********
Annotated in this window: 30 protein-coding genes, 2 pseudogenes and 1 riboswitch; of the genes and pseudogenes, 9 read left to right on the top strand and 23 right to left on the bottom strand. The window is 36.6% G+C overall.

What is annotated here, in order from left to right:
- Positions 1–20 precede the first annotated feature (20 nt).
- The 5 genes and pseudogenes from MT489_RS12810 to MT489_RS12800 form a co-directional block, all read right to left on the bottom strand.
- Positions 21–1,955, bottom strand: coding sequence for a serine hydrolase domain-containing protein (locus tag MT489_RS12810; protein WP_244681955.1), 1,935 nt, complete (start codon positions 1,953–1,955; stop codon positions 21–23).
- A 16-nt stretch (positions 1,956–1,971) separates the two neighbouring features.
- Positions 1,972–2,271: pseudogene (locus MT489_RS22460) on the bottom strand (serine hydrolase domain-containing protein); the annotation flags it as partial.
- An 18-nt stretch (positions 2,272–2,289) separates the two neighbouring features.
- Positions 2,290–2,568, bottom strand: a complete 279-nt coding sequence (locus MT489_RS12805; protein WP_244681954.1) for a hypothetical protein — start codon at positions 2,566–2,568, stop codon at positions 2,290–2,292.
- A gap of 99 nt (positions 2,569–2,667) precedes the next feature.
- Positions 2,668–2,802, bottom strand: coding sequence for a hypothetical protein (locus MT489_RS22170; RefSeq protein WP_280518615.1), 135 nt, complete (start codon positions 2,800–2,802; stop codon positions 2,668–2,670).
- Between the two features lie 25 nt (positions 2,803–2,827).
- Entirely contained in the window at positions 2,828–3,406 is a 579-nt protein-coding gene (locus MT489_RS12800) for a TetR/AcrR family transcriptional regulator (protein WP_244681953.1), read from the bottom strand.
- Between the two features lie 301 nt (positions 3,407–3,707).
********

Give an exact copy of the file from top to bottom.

Annotated in this window: 30 protein-coding genes, 2 pseudogenes and 1 riboswitch; of the genes and pseudogenes, 9 read left to right on the top strand and 23 right to left on the bottom strand. The window is 36.6% G+C overall.

What is annotated here, in order from left to right:
- Positions 1–20 precede the first annotated feature (20 nt).
- The 5 genes and pseudogenes from MT489_RS12810 to MT489_RS12800 form a co-directional block, all read right to left on the bottom strand.
- Positions 21–1,955, bottom strand: coding sequence for a serine hydrolase domain-containing protein (locus tag MT489_RS12810; protein WP_244681955.1), 1,935 nt, complete (start codon positions 1,953–1,955; stop codon positions 21–23).
- A 16-nt stretch (positions 1,956–1,971) separates the two neighbouring features.
- Positions 1,972–2,271: pseudogene (locus MT489_RS22460) on the bottom strand (serine hydrolase domain-containing protein); the annotation flags it as partial.
- An 18-nt stretch (positions 2,272–2,289) separates the two neighbouring features.
- Positions 2,290–2,568, bottom strand: a complete 279-nt coding sequence (locus MT489_RS12805; protein WP_244681954.1) for a hypothetical protein — start codon at positions 2,566–2,568, stop codon at positions 2,290–2,292.
- A gap of 99 nt (positions 2,569–2,667) precedes the next feature.
- Positions 2,668–2,802, bottom strand: coding sequence for a hypothetical protein (locus MT489_RS22170; RefSeq protein WP_280518615.1), 135 nt, complete (start codon positions 2,800–2,802; stop codon positions 2,668–2,670).
- Between the two features lie 25 nt (positions 2,803–2,827).
- Entirely contained in the window at positions 2,828–3,406 is a 579-nt protein-coding gene (locus MT489_RS12800) for a TetR/AcrR family transcriptional regulator (protein WP_244681953.1), read from the bottom strand.
- Between the two features lie 301 nt (positions 3,407–3,707).